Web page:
Nott’s determination to save lives can lead him into conflict with the aid agencies, which at times have different priorities to his. He tells two stories of how he saved children with terrible injuries that had been deemed beyond treatment, whom he brought back to England. MSF sacked him as a result of one of these episodes, but relented some years later and sent him to Nepal following  the 2015 earthquake. At the end of the book Nott paraphrases the Quran: “He who saves one life, saves the world” – a saying also found, I believe, in the Talmud.

I have never worked in a war zone but I have worked extensively in impoverished countries such as Sudan and Nepal. The problems I encounter as a neurosurgeon can be very different from those a trauma surgeon sees. Sometimes I find I have to silence my heart when seeing young children with especially difficult brain tumours that cannot be treated in their own country but could be treated in the West. It is wonderful to save a life, but we live in a world of limited resources, which we must husband. It hurts.

It is clear that for many years Nott devoted himself to his work to the exclusion of everything else – other than flying. Somewhat extraordinarily, he has private and commercial pilot’s licences, as well as a licence for flying helicopters. He even worked for a while as a commercial pilot. You get the impression of somebody striving to overcome himself, utterly single-minded, with profound moral convictions and a deep need to be in control. And yet, at the same time, Nott is in the grip of forces beyond his control. For many years he lived on his own, unattached, able to abandon everything (thanks to sympathetic NHS colleagues and managers) and race off with his specially prepared suitcase of emergency medical kit to the latest conflict zone at very short notice. The crisis comes when, already in his fifties, he falls deeply in love. Torn now between his self-sacrificial, near-suicidal work, his deep reluctance not to abandon his Syrian colleagues and his love for his fiancée, he temporarily falls apart. All this he records in an honest, matter-of-fact way. But love prevails and he also becomes a father, which clearly calls for a major re-alignment of his priorities.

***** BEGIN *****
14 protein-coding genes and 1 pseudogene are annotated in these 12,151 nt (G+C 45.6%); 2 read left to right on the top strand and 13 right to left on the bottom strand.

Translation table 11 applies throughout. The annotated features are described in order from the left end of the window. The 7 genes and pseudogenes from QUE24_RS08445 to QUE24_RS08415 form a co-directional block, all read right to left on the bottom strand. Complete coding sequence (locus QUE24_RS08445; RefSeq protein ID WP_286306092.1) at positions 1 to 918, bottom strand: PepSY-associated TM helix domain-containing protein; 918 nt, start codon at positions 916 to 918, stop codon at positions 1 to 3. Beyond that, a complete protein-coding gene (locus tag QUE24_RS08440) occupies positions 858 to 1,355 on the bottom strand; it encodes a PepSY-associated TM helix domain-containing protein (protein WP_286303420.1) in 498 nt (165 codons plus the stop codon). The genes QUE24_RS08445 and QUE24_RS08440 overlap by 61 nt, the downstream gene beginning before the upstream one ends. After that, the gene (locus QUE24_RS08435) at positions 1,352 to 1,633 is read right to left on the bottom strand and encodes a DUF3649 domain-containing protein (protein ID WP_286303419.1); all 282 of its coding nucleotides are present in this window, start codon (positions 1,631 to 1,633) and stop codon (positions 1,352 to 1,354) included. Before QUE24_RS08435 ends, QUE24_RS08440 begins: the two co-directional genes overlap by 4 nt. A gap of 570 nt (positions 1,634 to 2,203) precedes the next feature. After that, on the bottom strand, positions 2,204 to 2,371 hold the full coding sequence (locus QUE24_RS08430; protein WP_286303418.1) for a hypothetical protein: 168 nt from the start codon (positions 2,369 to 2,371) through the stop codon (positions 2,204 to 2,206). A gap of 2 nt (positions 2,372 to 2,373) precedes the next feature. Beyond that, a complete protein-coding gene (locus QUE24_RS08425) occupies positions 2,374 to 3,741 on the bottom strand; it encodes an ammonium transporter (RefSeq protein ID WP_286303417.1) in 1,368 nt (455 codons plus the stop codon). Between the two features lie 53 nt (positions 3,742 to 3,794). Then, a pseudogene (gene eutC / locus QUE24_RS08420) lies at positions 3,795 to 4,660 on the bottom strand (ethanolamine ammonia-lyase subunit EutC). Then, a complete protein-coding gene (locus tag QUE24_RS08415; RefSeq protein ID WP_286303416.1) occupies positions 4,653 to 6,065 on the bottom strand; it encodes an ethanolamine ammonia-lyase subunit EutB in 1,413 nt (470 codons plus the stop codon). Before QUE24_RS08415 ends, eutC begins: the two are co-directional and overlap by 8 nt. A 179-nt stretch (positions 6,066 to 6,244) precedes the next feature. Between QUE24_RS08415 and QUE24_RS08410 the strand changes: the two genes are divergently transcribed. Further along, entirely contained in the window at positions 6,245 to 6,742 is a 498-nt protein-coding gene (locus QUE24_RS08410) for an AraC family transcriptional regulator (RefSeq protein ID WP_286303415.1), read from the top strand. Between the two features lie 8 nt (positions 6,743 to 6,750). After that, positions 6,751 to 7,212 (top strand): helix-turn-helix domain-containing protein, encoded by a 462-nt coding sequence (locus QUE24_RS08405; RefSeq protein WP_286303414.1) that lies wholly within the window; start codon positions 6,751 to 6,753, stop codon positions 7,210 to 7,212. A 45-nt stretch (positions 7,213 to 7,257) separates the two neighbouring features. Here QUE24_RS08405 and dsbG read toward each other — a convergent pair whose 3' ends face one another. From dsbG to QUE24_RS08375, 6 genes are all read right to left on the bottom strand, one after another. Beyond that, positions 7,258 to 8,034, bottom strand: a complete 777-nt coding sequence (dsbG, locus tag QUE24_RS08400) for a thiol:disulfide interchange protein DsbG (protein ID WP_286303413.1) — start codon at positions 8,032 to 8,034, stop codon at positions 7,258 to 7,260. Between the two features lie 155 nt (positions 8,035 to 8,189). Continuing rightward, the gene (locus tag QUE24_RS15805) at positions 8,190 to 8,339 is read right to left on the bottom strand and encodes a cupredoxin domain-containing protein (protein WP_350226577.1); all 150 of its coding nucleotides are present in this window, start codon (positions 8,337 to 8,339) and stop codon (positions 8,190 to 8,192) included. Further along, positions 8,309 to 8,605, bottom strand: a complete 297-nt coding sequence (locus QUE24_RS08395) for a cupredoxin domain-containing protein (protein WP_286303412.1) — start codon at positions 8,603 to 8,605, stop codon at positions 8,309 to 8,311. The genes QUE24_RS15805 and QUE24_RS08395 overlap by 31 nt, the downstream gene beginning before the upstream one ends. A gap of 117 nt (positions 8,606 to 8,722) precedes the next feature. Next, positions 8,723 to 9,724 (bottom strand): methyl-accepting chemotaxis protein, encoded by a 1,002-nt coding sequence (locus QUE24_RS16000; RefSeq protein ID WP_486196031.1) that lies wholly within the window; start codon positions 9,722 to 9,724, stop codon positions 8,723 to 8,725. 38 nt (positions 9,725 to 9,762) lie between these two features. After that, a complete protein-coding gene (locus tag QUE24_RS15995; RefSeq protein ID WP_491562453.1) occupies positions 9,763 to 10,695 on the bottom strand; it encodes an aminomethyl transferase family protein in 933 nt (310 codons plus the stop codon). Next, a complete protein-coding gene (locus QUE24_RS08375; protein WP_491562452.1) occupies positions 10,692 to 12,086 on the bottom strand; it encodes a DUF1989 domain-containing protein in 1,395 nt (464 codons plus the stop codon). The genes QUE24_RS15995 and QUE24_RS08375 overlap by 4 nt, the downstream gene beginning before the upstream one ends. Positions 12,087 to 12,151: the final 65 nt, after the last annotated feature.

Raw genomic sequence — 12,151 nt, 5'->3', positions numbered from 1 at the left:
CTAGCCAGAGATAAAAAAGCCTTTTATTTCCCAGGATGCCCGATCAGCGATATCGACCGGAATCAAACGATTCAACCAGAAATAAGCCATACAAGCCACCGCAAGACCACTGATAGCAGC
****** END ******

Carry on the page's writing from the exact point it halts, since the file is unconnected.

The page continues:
He goes on to make a contribution just as impressive as his operating. He throws himself into a publicity campaign to save his remaining colleagues and patients in Aleppo, as the Russians and Assad’s killers move in, even talking to a voice on the phone that he suspects is Bashar al-Assad himself. They are eventually evacuated, perhaps in large part due to his efforts.

Justly famous, he ended up next to the Queen at a dinner at Buckingham Palace. She politely asked him where he had come from and he blurted out “Aleppo”, from where he had just returned. His head instantly filled with images of dismemberment, dust and death. He was struck completely dumb. The Queen, understanding his plight, opened a silver box of dog biscuits (one assumes specially provided for such occasions) and they fed the royal dogs and discussed the care of corgis.

Not only this, he has also started a training programme for doctors from all over the world, so that his painfully acquired experience can be passed on to the next generation of trauma surgeons.

This is, at times, an overwhelming book – in places it reads like a litany of man’s cruelty to men, women and children. Nott is often drenched in blood and often terrified. It is not for the squeamish. As a surgeon myself, I can only look on what he has achieved with complete awe, overwhelmed by his heroism and compassion as much as by the world’s cruelty. It is a book that also gives us some insight into the psycho-pathology of sainthood, and yet just what the inner demons were that so drove him, he does not say. Perhaps he himself does not know. But the world is a much, much better place to have people such as David Nott in it. 

Henry Marsh is a neurosurgeon and author of “Do No Harm” (Weidenfeld & Nicolson) David Nott appears at Cambridge Literary Festival on 6 April. For details visit cambridgeliteraryfestival.com

War Doctor: Surgery on the Front Line 
David Nott
Picador, 304pp, £18.99

This article appears in the 01 March 2019 issue of the New Statesman, How Brexit broke politics